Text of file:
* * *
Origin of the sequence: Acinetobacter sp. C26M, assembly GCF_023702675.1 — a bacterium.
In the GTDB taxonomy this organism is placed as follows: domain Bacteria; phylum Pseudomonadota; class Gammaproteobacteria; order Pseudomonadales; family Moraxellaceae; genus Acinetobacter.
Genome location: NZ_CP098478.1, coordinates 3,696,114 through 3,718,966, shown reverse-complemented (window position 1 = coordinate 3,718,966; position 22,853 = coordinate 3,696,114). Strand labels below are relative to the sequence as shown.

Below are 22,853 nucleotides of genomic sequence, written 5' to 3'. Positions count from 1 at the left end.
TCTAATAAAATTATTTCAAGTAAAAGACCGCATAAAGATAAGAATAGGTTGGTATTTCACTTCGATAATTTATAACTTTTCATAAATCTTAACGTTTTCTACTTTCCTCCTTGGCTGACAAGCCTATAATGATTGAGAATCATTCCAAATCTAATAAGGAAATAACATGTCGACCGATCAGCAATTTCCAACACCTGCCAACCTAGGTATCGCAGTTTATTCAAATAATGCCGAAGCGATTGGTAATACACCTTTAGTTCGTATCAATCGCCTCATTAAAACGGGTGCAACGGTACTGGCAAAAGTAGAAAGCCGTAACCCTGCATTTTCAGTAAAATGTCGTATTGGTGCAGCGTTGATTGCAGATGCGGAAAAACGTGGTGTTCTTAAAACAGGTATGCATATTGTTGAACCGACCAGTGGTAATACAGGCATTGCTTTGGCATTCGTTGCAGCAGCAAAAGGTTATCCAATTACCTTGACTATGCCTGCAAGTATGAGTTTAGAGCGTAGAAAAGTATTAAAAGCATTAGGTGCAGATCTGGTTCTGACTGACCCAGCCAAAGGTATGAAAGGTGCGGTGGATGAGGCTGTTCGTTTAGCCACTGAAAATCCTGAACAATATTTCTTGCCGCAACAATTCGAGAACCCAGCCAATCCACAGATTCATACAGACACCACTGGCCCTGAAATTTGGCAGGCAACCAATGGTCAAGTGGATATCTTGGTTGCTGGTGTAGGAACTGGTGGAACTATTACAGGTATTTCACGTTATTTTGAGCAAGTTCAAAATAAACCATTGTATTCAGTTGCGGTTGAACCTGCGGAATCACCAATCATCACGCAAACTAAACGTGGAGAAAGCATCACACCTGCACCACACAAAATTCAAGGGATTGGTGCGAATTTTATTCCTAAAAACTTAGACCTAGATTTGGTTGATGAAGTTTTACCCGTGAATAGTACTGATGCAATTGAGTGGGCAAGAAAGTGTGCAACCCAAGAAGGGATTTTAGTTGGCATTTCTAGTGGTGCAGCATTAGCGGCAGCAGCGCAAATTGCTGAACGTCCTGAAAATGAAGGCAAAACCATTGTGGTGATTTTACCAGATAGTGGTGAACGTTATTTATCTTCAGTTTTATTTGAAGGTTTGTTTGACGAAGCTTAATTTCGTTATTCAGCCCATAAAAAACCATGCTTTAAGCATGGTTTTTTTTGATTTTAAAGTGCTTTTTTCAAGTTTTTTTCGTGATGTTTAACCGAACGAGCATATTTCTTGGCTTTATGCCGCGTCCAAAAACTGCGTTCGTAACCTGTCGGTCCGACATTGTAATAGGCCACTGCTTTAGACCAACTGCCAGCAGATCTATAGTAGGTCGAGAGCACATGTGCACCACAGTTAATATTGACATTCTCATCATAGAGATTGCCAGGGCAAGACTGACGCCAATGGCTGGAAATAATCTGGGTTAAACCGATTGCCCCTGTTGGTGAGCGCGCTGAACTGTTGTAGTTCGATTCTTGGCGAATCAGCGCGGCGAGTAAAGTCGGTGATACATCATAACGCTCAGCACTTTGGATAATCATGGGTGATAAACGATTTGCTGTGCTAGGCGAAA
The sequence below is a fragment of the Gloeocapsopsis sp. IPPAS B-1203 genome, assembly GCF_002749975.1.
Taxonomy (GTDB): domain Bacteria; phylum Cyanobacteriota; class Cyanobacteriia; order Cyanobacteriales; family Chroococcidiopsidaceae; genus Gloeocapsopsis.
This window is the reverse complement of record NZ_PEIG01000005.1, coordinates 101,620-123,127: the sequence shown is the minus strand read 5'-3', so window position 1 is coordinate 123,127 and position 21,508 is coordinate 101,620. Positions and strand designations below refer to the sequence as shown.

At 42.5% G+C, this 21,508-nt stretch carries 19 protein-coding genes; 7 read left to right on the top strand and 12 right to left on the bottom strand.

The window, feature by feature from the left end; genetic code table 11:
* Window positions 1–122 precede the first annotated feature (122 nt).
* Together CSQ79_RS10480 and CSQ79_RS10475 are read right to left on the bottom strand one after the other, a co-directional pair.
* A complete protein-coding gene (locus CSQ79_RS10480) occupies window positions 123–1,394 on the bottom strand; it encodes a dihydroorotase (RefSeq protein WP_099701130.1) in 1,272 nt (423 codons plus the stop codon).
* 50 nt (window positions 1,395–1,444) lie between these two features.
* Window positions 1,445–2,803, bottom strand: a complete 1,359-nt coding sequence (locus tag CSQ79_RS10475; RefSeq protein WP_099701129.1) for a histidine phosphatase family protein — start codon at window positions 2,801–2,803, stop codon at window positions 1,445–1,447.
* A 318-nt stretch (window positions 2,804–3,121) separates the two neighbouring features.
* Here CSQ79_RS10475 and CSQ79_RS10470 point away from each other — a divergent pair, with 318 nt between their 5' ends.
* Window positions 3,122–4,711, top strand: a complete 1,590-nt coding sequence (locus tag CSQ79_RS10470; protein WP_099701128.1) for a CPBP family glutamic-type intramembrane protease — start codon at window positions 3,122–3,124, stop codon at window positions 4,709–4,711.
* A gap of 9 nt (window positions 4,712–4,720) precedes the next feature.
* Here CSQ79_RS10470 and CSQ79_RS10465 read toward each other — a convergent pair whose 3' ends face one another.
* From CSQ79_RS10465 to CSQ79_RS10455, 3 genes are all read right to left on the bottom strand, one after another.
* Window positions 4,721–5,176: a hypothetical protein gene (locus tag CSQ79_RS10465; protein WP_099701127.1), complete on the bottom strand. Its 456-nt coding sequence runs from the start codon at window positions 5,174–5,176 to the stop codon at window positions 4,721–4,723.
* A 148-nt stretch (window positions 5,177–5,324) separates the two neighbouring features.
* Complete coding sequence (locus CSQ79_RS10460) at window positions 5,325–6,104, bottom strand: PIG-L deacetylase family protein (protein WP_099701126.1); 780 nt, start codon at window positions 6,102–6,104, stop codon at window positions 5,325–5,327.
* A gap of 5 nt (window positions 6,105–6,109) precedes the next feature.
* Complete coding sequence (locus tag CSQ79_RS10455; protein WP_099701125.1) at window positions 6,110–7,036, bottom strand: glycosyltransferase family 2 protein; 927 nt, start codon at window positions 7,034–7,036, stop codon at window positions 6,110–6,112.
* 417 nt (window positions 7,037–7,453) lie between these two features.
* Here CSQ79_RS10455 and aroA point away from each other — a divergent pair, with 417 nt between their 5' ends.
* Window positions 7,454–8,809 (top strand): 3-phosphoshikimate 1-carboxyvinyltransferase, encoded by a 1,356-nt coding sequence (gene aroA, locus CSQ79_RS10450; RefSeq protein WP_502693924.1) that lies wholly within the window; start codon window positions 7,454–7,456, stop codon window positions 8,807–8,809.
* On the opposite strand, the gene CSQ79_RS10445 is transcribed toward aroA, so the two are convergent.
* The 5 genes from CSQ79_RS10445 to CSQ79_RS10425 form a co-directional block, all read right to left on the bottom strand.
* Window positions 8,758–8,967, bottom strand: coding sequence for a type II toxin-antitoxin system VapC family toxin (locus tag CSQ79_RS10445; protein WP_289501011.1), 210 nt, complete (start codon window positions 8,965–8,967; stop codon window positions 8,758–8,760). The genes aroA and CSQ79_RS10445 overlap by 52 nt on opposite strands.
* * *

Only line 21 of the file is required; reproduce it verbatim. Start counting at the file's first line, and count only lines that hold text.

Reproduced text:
* From CSQ79_RS10465 to CSQ79_RS10455, 3 genes are all read right to left on the bottom strand, one after another.